He has refused for a long time, after such dissolutions, to cause others to be elected; whereby the Legislative powers, incapable of Annihilation, have returned to the People at large for their exercise; the State remaining in the mean time exposed to all the dangers of invasion from without, and convulsions within.
He has endeavoured to prevent the population of these States; for that purpose obstructing the Laws for Naturalization of Foreigners; refusing to pass others to encourage their migrations hither, and raising the conditions of new Appropriations of Lands.
He has obstructed the Administration of Justice, by refusing his Assent to Laws for establishing Judiciary powers.
He has made Judges dependent on his Will alone, for the tenure of their offices, and the amount and payment of their salaries.
He has erected a multitude of New Offices, and sent hither swarms of Officers to harrass our people, and eat out their substance.
He has kept among us, in times of peace, Standing Armies without the Consent of our legislatures.
He has affected to render the Military independent of and superior to the Civil power.
He has combined with others to subject us to a jurisdiction foreign to our constitution, and unacknowledged by our laws; giving his Assent to their Acts of pretended Legislation:
For Quartering large bodies of armed troops among us:
For protecting them, by a mock Trial, from punishment for any Murders which they should commit on the Inhabitants of these States:
For cutting off our Trade with all parts of the world:
For imposing Taxes on us without our Consent:
For depriving us in many cases, of the benefits of Trial by Jury:
For transporting us beyond Seas to be tried for pretended offences
For abolishing the free System of English Laws in a neighbouring Province, establishing therein an Arbitrary government, and enlarging its Boundaries so as to render it at once an example and fit instrument for introducing the same absolute rule into these Colonies:
For taking away our Charters, abolishing our most valuable Laws, and altering fundamentally the Forms of our Governments:
For suspending our own Legislatures, and declaring themselves invested with power to legislate for us in all cases whatsoever.
He has abdicated Government here, by declaring us out of his Protection and waging War against us.
He has plundered our seas, ravaged our Coasts, burnt our towns, and destroyed the lives of our people.
He is at this time transporting large Armies of foreign Mercenaries to compleat the works of death, desolation and tyranny, already begun with circumstances of Cruelty & perfidy scarcely paralleled in the most barbarous ages, and totally unworthy the Head of a civilized nation.
He has constrained our fellow Citizens taken Captive on the high Seas to bear Arms against their Country, to become the executioners of their friends and Brethren, or to fall themselves by their Hands.
He has excited domestic insurrections amongst us, and has endeavoured to bring on the inhabitants of our frontiers, the merciless Indian Savages, whose known rule of warfare, is an undistinguished destruction of all ages, sexes and conditions.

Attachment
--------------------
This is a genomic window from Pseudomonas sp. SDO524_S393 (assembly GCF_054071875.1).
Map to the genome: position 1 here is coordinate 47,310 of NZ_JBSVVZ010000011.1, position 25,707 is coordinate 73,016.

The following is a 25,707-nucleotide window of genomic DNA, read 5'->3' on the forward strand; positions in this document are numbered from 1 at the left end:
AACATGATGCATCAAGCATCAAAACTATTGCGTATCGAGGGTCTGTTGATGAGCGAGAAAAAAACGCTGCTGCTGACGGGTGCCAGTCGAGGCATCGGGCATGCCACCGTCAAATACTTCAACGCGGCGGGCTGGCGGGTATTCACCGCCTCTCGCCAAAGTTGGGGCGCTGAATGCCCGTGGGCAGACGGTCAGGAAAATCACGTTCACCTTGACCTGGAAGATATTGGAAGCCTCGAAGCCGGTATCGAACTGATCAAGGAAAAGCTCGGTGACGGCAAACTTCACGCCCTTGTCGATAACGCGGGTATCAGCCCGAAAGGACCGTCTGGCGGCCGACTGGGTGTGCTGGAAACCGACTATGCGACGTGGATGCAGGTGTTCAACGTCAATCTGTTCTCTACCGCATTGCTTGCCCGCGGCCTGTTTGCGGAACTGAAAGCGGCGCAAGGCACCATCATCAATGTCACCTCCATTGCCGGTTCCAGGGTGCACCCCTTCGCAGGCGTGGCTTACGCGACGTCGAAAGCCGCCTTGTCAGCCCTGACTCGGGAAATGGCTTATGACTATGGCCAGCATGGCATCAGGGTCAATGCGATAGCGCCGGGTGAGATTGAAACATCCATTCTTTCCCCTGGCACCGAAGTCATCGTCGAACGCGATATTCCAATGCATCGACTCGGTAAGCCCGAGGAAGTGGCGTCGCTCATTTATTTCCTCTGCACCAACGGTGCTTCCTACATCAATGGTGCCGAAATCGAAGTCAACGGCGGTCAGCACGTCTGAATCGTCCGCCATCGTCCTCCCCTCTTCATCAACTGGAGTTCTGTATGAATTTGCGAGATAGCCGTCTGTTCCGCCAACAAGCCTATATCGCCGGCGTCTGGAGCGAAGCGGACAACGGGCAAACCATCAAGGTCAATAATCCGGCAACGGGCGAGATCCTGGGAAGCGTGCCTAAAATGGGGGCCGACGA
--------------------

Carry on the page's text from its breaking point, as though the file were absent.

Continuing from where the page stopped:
In every stage of these Oppressions We have Petitioned for Redress in the most humble terms: Our repeated Petitions have been answered only by repeated injury. A Prince whose character is thus marked by every act which may define a Tyrant, is unfit to be the ruler of a free people.

Nor have We been wanting in attentions to our Brittish brethren. We have warned them from time to time of attempts by their legislature to extend an unwarrantable jurisdiction over us. We have reminded them of the circumstances of our emigration and settlement here. We have appealed to their native justice and magnanimity, and we have conjured them by the ties of our common kindred to disavow these usurpations, which, would inevitably interrupt our connections and correspondence. They too have been deaf to the voice of justice and of consanguinity. We must, therefore, acquiesce in the necessity, which denounces our Separation, and hold them, as we hold the rest of mankind, Enemies in War, in Peace Friends.

We, therefore, the Representatives of the united States of America, in General Congress, Assembled, appealing to the Supreme Judge of the world for the rectitude of our intentions, do, in the Name, and by Authority of the good People of these Colonies, solemnly publish and declare, That these United Colonies are, and of Right ought to be Free and Independent States; that they are Absolved from all Allegiance to the British Crown, and that all political connection between them and the State of Great Britain, is and ought to be totally dissolved; and that as Free and Independent States, they have full Power to levy War, conclude Peace, contract Alliances, establish Commerce, and to do all other Acts and Things which Independent States may of right do. And for the support of this Declaration, with a firm reliance on the protection of divine Providence, we mutually pledge to each other our Lives, our Fortunes and our sacred Honor.

Text transcription & document photo courtesy of the National archives http://www.archives.gov/exhibits/charters/declaration_transcript.html http://www.archives.gov/exhibits/charters/declaration_zoom_1.html